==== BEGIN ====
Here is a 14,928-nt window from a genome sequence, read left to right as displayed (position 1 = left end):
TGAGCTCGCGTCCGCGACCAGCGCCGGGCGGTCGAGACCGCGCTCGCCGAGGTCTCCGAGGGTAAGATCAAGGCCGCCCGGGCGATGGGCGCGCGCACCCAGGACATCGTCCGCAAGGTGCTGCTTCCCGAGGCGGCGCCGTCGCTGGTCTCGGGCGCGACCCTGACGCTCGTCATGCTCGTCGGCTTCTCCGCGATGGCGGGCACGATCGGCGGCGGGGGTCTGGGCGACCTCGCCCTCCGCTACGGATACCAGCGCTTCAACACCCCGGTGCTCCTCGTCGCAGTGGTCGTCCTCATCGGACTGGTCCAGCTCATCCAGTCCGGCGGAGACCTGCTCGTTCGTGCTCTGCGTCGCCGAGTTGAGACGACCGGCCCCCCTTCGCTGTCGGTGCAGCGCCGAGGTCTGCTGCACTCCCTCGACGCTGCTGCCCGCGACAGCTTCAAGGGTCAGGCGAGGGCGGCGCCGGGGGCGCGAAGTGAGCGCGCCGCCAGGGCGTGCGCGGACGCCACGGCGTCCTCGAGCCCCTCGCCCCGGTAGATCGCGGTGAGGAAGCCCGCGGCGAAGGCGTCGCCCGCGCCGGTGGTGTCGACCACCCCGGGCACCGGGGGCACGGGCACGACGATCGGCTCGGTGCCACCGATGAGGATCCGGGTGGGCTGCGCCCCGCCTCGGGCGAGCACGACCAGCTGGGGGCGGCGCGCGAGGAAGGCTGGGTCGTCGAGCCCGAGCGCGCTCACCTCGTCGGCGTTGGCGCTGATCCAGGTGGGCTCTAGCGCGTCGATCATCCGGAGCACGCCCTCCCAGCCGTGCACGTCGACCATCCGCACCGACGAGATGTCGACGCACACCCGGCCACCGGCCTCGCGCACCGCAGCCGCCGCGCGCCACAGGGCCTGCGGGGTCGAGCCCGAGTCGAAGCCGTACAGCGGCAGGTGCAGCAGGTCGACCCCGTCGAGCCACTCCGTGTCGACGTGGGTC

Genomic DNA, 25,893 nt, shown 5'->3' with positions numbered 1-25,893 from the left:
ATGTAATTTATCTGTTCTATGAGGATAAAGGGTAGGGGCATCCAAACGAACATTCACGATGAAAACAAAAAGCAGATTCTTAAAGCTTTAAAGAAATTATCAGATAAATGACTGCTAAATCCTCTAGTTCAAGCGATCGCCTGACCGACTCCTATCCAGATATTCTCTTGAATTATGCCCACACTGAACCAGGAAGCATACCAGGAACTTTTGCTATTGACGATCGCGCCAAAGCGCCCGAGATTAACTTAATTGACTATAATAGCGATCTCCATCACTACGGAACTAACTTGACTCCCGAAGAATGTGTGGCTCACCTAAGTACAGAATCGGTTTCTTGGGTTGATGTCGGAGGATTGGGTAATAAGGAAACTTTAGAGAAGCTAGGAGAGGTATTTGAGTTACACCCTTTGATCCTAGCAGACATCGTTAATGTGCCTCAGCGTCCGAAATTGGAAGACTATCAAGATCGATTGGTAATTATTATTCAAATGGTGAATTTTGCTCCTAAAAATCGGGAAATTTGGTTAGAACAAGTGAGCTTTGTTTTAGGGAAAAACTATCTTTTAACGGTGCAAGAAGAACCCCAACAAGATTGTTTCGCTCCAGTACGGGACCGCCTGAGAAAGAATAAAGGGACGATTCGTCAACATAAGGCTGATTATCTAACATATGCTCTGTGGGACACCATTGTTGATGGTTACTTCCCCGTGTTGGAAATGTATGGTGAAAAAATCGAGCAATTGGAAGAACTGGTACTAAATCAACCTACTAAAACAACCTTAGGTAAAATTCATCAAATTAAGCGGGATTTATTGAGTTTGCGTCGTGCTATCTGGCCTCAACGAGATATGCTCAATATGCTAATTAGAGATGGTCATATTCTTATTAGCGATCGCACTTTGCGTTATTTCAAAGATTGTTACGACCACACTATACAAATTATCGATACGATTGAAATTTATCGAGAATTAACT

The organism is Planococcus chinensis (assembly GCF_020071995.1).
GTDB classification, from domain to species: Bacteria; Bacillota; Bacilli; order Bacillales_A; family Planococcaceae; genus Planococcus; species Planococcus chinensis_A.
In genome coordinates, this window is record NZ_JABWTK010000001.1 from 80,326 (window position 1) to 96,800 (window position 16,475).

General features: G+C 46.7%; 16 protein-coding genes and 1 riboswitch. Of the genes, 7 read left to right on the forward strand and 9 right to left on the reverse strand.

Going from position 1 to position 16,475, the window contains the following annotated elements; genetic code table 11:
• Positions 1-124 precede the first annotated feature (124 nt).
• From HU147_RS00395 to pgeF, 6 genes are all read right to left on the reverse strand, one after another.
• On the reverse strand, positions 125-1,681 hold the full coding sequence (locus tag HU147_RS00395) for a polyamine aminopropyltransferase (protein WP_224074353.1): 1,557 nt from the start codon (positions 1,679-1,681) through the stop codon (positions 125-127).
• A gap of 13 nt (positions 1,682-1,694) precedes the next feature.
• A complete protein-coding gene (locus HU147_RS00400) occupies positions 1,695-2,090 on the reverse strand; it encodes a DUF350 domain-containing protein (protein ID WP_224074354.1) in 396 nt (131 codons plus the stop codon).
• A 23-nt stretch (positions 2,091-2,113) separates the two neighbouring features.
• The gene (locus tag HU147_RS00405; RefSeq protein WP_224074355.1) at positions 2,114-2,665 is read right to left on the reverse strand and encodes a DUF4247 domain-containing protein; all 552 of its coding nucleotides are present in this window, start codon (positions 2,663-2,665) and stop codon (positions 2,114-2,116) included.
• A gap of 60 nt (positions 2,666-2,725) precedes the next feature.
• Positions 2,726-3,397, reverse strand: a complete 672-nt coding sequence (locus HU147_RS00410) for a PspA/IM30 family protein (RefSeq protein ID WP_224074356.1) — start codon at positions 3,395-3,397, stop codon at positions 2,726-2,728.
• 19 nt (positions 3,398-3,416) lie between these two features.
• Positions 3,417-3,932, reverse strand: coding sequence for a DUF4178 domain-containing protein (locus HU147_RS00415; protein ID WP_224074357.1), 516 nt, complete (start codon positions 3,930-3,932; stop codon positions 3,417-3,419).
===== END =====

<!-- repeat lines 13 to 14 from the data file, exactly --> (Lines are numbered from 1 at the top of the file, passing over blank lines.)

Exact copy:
• A gap of 13 nt (positions 1,682-1,694) precedes the next feature.
• A complete protein-coding gene (locus HU147_RS00400) occupies positions 1,695-2,090 on the reverse strand; it encodes a DUF350 domain-containing protein (protein ID WP_224074354.1) in 396 nt (131 codons plus the stop codon).